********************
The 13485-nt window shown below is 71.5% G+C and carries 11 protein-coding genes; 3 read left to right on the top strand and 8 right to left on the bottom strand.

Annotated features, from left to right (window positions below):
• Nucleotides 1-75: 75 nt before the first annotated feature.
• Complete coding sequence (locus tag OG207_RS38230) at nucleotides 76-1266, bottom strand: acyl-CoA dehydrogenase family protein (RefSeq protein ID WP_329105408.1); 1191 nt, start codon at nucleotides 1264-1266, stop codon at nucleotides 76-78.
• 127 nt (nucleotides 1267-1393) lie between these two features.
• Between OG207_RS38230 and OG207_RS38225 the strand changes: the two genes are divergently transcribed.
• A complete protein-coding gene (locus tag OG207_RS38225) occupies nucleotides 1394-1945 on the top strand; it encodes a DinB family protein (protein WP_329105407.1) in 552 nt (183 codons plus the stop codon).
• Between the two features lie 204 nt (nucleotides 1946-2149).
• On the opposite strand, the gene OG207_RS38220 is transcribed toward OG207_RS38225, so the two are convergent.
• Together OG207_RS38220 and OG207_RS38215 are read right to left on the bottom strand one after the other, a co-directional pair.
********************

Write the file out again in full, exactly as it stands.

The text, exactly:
The 13485-nt window shown below is 71.5% G+C and carries 11 protein-coding genes; 3 read left to right on the top strand and 8 right to left on the bottom strand.

Annotated features, from left to right (window positions below):
• Nucleotides 1-75: 75 nt before the first annotated feature.
• Complete coding sequence (locus tag OG207_RS38230) at nucleotides 76-1266, bottom strand: acyl-CoA dehydrogenase family protein (RefSeq protein ID WP_329105408.1); 1191 nt, start codon at nucleotides 1264-1266, stop codon at nucleotides 76-78.
• 127 nt (nucleotides 1267-1393) lie between these two features.
• Between OG207_RS38230 and OG207_RS38225 the strand changes: the two genes are divergently transcribed.
• A complete protein-coding gene (locus tag OG207_RS38225) occupies nucleotides 1394-1945 on the top strand; it encodes a DinB family protein (protein WP_329105407.1) in 552 nt (183 codons plus the stop codon).
• Between the two features lie 204 nt (nucleotides 1946-2149).
• On the opposite strand, the gene OG207_RS38220 is transcribed toward OG207_RS38225, so the two are convergent.
• Together OG207_RS38220 and OG207_RS38215 are read right to left on the bottom strand one after the other, a co-directional pair.